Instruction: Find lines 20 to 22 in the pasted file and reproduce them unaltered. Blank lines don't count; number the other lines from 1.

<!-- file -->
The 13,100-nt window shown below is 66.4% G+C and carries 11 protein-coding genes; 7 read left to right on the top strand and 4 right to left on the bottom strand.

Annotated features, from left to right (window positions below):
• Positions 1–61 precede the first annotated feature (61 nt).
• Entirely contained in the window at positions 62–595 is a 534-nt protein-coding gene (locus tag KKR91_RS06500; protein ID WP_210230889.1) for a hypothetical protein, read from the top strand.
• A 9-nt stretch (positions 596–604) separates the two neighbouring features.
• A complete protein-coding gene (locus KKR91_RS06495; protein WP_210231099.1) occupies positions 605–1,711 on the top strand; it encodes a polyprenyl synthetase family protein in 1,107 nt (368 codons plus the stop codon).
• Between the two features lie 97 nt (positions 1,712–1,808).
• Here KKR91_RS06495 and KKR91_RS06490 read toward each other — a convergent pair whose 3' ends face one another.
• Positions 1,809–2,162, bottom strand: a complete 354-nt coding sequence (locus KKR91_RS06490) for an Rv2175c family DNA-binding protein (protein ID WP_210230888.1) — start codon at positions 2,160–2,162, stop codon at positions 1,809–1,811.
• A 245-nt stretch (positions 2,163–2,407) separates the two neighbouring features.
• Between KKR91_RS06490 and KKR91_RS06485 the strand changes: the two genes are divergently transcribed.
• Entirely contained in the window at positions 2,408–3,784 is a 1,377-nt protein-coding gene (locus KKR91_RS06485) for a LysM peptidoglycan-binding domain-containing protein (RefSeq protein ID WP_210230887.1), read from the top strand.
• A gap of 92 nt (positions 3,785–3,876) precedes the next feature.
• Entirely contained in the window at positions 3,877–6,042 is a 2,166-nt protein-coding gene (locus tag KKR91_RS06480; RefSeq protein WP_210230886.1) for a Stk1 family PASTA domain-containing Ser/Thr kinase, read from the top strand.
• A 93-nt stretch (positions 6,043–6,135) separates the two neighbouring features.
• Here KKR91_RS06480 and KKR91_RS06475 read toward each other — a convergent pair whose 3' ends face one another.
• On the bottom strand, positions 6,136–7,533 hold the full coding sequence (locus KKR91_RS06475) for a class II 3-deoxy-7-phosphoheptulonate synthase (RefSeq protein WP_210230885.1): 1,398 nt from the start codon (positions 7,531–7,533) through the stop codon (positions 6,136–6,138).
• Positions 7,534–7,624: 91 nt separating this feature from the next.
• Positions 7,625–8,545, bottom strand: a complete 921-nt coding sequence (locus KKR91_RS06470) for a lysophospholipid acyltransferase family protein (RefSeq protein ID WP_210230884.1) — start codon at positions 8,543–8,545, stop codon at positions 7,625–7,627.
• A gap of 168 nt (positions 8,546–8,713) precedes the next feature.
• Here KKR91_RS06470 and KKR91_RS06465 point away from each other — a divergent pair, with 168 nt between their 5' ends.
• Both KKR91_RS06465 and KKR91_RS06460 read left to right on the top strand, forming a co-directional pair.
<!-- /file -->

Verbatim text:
• A gap of 168 nt (positions 8,546–8,713) precedes the next feature.
• Here KKR91_RS06470 and KKR91_RS06465 point away from each other — a divergent pair, with 168 nt between their 5' ends.
• Both KKR91_RS06465 and KKR91_RS06460 read left to right on the top strand, forming a co-directional pair.